With luck, we have learned a few things from these decades of war in Iraq: that the enemy has a say about when wars end, that in the absence of American leadership such evil forces will rise to power that we get dragged back in to fix things again, that wars are messy and slow and last a long, long time. Unless we finally get it right, I expect a fourth war in Iraq. I'm not optimistic.
Reply #505 on:
October 22, 2014, 01:31:40 PM »
Before we get to today's news, KP's Kate Brannen has an interesting tidbit on how the air campaign against the Islamic State is being fought. When the Obama administration announced the start of a U.S.-led air campaign against Islamic State targets in Syria last month, much was made of the five Arab states recruited to confront the group. According to Kate, the role these nations are playing in the coalition is now less transparent.
"In fact, the Pentagon won't be talking about allied contributions anymore at all: On Tuesday, in a quiet change, the Defense Department said it would no longer provide daily information on what its coalition partners were doing in the fight against the Islamic State.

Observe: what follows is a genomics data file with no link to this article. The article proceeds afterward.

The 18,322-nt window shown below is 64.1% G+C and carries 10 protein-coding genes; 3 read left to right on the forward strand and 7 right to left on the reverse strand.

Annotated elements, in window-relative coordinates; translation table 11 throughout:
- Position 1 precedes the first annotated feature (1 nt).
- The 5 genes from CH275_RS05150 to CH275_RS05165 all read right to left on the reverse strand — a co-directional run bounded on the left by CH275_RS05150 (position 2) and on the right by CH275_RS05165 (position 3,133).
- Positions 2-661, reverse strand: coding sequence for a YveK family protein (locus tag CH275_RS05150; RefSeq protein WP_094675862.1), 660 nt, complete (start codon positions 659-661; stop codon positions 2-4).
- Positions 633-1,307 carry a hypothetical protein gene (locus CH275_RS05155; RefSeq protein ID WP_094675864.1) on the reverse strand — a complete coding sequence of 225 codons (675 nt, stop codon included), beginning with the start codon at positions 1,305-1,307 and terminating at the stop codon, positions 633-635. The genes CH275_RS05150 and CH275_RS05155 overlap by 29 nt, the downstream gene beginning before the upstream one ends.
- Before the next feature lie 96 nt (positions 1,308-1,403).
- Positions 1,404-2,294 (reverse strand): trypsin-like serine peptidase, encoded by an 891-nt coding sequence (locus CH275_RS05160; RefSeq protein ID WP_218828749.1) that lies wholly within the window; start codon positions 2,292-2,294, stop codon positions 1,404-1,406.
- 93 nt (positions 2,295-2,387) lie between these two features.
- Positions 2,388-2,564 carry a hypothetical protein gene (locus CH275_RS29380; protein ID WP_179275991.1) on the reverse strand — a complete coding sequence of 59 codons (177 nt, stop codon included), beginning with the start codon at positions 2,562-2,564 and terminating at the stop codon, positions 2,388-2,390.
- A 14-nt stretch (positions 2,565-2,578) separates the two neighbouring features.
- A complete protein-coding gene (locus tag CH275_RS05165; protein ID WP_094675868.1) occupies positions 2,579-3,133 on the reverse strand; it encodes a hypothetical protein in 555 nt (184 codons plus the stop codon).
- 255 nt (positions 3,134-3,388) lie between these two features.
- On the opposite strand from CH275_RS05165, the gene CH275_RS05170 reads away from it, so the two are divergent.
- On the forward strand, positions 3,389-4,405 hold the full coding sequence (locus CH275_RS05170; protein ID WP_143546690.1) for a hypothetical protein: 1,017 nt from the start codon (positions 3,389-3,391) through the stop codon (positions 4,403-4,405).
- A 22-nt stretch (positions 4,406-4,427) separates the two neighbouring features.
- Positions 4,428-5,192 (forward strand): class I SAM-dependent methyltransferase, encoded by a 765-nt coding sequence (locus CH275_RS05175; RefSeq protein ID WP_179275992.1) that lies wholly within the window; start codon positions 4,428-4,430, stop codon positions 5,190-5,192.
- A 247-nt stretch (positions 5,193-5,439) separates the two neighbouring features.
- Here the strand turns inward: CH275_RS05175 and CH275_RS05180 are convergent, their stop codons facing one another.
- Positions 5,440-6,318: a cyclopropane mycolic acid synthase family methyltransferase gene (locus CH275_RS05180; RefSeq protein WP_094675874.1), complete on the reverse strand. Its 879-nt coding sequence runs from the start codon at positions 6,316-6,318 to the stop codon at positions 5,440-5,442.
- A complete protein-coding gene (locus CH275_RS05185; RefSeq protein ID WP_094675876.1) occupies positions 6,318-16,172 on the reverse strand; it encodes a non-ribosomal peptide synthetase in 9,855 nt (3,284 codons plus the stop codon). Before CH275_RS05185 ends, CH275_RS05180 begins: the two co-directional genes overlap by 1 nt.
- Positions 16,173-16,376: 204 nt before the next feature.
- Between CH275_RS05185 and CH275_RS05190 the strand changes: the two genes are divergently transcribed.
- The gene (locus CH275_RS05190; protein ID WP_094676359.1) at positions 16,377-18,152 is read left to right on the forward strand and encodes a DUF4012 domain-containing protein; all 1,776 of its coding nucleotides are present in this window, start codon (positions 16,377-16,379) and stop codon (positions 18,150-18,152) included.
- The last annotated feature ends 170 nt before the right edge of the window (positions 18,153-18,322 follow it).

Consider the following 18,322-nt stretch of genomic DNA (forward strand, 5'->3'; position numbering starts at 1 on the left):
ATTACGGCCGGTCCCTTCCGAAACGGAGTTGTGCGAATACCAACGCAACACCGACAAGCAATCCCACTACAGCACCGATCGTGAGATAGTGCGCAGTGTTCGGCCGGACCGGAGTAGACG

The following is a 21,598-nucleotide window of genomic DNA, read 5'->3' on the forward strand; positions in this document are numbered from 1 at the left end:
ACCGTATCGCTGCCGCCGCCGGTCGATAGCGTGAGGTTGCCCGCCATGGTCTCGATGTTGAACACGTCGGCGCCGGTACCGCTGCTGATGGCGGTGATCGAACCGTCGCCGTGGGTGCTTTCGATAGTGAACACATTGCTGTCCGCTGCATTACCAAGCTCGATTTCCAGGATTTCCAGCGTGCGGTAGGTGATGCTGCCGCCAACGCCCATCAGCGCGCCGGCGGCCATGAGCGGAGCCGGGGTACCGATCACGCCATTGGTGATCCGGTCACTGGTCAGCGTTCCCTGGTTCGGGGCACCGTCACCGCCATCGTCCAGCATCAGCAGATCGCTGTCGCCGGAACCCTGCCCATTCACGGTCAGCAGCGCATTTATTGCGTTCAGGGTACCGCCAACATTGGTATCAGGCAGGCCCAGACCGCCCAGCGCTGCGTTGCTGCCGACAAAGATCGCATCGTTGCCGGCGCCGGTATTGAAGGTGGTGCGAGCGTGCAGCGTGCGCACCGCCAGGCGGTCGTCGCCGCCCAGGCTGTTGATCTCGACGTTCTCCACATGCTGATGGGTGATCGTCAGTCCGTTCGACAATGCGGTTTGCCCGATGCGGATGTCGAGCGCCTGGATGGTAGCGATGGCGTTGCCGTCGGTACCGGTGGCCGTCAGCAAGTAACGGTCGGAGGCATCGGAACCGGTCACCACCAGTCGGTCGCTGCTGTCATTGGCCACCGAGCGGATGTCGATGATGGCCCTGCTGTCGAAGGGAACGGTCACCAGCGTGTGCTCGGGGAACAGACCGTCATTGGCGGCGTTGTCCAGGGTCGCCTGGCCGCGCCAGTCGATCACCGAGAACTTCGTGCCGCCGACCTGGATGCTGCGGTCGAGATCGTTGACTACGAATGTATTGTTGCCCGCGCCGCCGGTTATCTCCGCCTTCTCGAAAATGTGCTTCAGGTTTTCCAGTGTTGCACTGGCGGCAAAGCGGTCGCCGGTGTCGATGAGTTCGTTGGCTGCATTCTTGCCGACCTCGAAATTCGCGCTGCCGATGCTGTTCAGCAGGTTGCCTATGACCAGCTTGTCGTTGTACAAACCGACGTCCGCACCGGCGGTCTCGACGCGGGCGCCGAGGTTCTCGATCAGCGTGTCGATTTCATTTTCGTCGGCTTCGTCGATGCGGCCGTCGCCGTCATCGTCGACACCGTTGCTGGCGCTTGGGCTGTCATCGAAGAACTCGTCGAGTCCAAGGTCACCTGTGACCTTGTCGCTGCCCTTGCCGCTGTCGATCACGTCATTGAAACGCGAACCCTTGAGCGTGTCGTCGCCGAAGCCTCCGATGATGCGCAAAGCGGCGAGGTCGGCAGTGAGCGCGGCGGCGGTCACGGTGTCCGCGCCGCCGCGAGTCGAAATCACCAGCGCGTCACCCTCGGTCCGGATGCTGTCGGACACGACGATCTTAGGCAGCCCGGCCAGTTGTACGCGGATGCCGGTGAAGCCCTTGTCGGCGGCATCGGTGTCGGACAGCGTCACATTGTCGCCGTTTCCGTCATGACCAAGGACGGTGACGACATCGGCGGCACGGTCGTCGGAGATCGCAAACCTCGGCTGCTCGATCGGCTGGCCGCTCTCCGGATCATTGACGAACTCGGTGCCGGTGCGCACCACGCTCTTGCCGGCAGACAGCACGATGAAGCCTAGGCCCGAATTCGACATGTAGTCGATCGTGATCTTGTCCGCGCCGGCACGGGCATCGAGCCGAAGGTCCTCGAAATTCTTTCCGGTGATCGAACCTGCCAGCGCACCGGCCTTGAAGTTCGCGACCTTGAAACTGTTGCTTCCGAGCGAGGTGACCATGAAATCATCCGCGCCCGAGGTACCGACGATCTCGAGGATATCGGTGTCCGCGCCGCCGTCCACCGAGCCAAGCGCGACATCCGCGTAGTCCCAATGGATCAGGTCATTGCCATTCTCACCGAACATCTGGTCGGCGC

"U.S. Central Command announced the shift Tuesday in its daily update about airstrikes in Iraq and Syria. 'Beginning with this news release, out of respect for participating nations, U.S. Central Command will defer to partner nations to publicly comment on their airstrikes against ISIL in Syria and Iraq,' the release said.
"The policy change comes after a week's gone by without any mention of participation by Saudi Arabia, the United Arab Emirates, Jordan or Bahrain in airstrikes in Syria. The last day it noted help from coalition partners was Oct. 14."
Now, on to the news.